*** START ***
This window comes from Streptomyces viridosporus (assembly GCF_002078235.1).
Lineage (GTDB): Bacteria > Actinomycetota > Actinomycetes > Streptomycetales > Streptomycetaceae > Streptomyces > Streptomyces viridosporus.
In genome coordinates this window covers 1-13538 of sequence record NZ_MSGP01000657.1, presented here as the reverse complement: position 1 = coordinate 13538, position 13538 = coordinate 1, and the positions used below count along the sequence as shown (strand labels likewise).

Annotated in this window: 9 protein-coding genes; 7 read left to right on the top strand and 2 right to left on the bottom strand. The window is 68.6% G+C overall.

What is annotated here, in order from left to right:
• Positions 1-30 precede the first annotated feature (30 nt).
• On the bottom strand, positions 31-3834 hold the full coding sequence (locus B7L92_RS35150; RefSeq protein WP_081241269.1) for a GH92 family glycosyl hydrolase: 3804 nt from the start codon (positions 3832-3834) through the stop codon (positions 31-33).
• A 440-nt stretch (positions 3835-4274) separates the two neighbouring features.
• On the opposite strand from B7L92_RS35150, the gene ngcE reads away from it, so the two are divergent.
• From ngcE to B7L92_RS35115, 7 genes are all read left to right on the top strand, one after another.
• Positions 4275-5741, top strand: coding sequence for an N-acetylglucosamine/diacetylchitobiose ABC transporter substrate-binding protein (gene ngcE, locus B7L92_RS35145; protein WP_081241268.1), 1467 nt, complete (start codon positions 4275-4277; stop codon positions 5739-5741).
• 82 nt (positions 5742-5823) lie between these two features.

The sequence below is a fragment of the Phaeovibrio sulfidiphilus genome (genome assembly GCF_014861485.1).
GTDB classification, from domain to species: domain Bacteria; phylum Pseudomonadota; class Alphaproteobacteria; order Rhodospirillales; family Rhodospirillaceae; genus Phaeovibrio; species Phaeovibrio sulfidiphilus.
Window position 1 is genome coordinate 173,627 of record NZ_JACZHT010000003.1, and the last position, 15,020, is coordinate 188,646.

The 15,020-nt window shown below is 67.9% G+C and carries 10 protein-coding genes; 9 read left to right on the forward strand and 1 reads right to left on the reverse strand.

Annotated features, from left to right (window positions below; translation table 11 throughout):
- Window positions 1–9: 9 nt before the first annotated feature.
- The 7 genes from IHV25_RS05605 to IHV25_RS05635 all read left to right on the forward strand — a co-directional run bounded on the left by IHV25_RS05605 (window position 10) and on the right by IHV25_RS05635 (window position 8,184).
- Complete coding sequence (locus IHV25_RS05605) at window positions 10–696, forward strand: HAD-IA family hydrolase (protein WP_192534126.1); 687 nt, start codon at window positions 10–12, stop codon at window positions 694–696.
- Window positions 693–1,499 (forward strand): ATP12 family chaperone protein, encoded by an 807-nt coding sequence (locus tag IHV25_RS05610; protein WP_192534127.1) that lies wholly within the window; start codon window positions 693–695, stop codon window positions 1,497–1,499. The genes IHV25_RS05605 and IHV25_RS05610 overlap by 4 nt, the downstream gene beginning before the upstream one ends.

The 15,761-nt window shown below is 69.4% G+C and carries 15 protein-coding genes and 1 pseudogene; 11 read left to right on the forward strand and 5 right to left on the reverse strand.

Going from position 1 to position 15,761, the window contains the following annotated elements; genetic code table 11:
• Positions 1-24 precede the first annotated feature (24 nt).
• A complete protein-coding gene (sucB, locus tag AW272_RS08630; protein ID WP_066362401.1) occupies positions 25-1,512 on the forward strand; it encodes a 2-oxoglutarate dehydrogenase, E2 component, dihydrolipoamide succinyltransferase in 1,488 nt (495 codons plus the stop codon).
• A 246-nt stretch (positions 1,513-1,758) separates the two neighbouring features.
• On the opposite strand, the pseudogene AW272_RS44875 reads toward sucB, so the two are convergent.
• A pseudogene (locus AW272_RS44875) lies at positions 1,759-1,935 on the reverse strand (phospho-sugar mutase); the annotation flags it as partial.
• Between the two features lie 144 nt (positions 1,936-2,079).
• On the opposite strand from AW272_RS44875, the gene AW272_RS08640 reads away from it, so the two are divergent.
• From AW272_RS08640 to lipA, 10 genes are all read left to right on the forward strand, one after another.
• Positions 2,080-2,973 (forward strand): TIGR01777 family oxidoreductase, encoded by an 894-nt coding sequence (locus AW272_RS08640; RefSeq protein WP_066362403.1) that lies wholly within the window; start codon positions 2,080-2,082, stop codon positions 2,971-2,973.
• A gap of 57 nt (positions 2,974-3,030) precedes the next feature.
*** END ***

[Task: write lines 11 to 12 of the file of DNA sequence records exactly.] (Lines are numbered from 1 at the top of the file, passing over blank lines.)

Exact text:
• Positions 4275-5741, top strand: coding sequence for an N-acetylglucosamine/diacetylchitobiose ABC transporter substrate-binding protein (gene ngcE, locus B7L92_RS35145; protein WP_081241268.1), 1467 nt, complete (start codon positions 4275-4277; stop codon positions 5739-5741).
• 82 nt (positions 5742-5823) lie between these two features.